“It is not ‘us’ that frightens me." The venomous unspoken disgust hurled at himself was not lost on her.

Attempting to lighten the mood, Catherine retorted, "All right, I promise not to wear so much eye liner next time." The small hint of a smirk that played across his features did little to break the tension. She decided to go for a more direct approach. "Vincent, did you want to kiss me that night?" There was no judgment in her words.

Without meeting her gaze, he whispered, "Yes."

“Do you think I wanted you to kiss me?" Catherine held her breath for what seemed an eternity before he spoke in an even softer whisper.

"Yes." He bristled as if to ward against her correcting his answer.

The phone rang, and he began to pull away. "The machine can get it," she said in a clipped tone, increasing her grip on his hands. There would be no interrupting them tonight. The fire alarm could go off for all she cared at that moment; she was not leaving his side till they had a chance to talk this out.

"Catherine – please!" The hoarse whisper begged her to let this go.

"Vincent, I care too much about you to let you continue to berate yourself over a natural longing." His slight wince told her she had hit the nail on the head. He had been beating himself up ever since that night with all the reasons why he should never cross the line of admiring from afar. Why he should never think of her as his. Why he should never dare let himself completely love her without placing constraints on what that would look like for him, for a beast.

"It is not natural for one such as me." His tone was matter of fact, but beneath the old lie she could hear the despair.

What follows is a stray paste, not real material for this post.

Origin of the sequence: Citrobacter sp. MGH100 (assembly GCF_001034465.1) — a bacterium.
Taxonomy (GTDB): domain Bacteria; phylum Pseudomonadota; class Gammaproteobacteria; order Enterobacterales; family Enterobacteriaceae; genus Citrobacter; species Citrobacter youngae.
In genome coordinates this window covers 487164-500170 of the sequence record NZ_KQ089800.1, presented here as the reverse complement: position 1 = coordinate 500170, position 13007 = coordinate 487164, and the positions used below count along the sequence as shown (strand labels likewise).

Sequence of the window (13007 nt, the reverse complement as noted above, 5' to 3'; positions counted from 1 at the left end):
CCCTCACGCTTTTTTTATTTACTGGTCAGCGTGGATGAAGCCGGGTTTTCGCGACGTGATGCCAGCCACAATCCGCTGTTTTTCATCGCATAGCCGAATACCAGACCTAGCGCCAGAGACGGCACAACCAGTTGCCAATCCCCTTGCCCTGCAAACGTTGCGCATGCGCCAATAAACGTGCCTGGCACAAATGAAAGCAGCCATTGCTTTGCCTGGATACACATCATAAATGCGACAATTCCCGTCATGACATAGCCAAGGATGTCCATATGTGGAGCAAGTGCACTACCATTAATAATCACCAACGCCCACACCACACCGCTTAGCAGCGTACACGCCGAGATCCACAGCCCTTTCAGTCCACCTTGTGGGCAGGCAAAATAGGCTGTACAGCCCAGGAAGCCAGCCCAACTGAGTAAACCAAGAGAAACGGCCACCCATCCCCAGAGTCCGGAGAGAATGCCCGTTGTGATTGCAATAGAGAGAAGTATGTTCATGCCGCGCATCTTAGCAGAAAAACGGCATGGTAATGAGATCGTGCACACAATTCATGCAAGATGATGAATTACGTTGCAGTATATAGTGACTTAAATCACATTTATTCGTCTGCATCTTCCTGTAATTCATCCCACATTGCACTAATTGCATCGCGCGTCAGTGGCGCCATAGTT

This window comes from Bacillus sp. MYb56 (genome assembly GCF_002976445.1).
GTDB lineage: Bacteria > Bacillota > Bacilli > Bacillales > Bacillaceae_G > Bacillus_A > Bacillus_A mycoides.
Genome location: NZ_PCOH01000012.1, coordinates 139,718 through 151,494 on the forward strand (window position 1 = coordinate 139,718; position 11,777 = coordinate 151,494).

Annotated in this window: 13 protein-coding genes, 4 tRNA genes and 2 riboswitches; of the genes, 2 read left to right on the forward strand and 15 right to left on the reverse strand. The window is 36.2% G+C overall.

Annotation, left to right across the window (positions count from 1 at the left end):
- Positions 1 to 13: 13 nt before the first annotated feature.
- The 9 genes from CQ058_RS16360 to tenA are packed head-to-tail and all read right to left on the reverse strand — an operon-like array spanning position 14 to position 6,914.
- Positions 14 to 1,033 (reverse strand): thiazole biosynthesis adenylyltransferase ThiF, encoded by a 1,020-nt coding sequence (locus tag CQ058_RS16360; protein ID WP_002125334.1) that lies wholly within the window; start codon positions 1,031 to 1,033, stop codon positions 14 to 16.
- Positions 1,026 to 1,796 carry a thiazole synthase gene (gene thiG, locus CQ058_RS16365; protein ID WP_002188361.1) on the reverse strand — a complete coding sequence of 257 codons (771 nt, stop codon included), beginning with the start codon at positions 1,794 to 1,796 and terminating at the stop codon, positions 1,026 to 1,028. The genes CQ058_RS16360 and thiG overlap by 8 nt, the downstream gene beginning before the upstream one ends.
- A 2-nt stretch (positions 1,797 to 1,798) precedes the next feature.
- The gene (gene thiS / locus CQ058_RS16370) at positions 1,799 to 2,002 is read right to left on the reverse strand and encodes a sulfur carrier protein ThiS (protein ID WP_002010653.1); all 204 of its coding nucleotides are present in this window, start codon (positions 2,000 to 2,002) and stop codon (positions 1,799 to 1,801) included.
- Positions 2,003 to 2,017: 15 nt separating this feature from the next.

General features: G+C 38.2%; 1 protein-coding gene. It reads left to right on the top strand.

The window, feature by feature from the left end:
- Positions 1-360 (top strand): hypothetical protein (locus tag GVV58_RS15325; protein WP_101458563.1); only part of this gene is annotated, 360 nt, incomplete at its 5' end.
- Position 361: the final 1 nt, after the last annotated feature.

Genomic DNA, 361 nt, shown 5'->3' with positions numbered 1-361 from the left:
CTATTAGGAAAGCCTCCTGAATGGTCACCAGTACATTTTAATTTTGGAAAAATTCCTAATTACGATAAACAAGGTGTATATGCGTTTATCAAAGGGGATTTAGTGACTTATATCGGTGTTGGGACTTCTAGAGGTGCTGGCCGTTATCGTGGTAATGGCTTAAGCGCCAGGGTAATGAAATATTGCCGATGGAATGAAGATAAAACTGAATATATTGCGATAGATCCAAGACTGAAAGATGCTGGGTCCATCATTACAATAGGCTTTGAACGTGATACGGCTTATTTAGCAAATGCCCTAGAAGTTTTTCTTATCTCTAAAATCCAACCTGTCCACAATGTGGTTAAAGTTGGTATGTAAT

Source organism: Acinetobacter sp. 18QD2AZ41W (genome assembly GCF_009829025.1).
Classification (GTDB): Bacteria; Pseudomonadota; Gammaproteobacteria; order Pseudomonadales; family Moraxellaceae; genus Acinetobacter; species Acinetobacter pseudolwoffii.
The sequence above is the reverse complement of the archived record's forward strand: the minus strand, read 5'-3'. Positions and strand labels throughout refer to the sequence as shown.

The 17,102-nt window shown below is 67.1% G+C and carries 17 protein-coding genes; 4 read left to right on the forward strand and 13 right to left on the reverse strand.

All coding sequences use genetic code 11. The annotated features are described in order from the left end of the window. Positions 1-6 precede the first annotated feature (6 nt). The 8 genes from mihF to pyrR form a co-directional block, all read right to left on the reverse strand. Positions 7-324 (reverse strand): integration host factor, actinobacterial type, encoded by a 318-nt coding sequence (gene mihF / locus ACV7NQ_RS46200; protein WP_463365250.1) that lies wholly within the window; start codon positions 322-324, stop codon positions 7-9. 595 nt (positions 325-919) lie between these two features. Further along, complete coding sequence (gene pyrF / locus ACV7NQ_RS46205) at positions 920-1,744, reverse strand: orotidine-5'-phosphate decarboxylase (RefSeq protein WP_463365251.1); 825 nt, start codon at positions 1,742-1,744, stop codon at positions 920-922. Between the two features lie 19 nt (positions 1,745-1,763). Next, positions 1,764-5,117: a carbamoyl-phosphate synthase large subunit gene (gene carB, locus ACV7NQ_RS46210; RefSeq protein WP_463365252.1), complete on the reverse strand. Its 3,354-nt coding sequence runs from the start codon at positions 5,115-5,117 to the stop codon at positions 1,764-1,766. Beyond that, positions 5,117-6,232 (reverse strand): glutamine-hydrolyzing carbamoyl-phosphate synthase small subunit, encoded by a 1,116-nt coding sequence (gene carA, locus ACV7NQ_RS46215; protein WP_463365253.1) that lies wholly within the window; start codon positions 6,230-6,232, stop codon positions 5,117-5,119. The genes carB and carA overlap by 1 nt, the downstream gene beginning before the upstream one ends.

“Why?" she challenged. "Vincent, if you are not ready to kiss me, I can accept that. I love you. Nothing will change that. But why do you think it is so wrong for you to even WANT to kiss me?"

"Because of where such thoughts and desires may lead." He half-growled the words, not angry with her but with himself for allowing a dream so insanely absurd to enter his heart.

‘Where such thoughts may lead?' Catherine battled between being deliriously happy that he was acknowledging, even in a roundabout way, that he had thought about them as a couple, and being so frustrated with whoever had pounded such shame into him that he could not allow the possibility that she found herself wishing for an instant that she had claws and teeth to bring to bear in defense of him.

With a sudden rush that left her stunned as she fell back, he rose – one fluid motion – and stood towering above her. "Enough, Catherine…please. I have learned to accept my limitations. This…is fruitless. I beg you; do not ask these questions of me. Good night."

She was alone. The soft swish of his cloak as he lifted himself to the overhang above her was the only sound she heard.
As she gazed in dismay at the point at which he had disappeared from view, Catherine became aware of tears trickling from her eyes. They plopped forlornly on the flagstones upon which she sat.

`What have I done? Stupid move, Catherine,' she silently berated herself. Sometimes her desire for him blinded her. He hadn't even taken the book of poems with him. Forlornly scooping up the collection of poems that had sparked the night's explosion; she closed the French doors, and clinging to the book, flung herself on the couch for a good long cry.